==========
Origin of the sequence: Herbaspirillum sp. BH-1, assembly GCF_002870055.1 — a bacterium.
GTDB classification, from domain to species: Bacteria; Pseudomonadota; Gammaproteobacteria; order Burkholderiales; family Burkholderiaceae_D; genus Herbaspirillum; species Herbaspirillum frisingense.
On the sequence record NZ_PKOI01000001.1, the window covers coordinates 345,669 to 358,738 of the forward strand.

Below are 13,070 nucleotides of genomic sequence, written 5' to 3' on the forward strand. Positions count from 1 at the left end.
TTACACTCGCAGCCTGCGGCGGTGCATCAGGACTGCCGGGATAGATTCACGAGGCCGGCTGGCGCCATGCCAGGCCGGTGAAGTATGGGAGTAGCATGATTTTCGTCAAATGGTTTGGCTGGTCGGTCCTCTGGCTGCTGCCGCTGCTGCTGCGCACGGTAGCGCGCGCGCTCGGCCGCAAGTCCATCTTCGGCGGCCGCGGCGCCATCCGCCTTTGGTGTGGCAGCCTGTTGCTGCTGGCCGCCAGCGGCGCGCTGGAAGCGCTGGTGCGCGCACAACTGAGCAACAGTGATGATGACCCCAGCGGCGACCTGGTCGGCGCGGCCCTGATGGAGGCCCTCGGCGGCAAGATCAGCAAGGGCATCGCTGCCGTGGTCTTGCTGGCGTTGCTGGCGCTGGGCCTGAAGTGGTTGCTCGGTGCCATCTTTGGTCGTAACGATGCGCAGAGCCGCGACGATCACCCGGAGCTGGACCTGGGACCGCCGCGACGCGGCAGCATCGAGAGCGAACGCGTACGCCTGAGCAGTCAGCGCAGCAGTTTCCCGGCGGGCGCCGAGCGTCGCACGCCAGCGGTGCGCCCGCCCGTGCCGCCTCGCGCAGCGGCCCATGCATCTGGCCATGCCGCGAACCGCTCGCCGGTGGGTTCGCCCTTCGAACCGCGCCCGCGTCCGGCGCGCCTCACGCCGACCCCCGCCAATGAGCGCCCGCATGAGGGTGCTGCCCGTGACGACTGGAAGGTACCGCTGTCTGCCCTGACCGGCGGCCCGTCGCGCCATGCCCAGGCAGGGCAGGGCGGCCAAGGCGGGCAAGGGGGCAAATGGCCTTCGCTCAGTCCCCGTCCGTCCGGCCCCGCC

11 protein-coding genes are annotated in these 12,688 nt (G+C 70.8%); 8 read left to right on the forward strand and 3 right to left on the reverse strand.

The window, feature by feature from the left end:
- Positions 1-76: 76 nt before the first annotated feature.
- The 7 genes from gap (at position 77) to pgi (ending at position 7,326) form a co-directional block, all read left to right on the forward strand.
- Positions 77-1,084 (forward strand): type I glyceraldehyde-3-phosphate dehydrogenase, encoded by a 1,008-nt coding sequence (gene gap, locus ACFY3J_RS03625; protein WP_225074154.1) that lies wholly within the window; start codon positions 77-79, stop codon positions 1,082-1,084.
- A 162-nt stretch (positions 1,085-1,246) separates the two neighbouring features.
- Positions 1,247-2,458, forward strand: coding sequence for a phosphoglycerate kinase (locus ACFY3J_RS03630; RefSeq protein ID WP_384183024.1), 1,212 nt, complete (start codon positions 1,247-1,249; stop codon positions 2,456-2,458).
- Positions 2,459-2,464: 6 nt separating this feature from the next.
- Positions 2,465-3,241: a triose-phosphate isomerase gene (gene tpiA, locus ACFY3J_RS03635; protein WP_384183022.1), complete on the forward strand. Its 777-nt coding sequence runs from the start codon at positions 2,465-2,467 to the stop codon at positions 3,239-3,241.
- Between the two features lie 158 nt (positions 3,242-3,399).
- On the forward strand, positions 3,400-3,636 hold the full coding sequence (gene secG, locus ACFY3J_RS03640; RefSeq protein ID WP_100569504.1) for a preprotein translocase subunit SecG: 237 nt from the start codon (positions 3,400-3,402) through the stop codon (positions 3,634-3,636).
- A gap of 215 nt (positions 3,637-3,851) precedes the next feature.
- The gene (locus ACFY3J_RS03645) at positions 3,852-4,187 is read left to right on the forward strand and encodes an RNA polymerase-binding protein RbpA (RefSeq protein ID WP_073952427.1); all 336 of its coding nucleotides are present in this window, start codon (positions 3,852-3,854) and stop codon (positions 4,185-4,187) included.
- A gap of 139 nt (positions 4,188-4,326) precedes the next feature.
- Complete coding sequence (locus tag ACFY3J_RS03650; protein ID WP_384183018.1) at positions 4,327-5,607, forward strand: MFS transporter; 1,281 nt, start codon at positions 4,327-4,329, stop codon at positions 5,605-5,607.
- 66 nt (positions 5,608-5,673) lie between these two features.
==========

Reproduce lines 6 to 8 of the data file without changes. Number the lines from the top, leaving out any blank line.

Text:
11 protein-coding genes are annotated in these 12,688 nt (G+C 70.8%); 8 read left to right on the forward strand and 3 right to left on the reverse strand.

The window, feature by feature from the left end:
- Positions 1-76: 76 nt before the first annotated feature.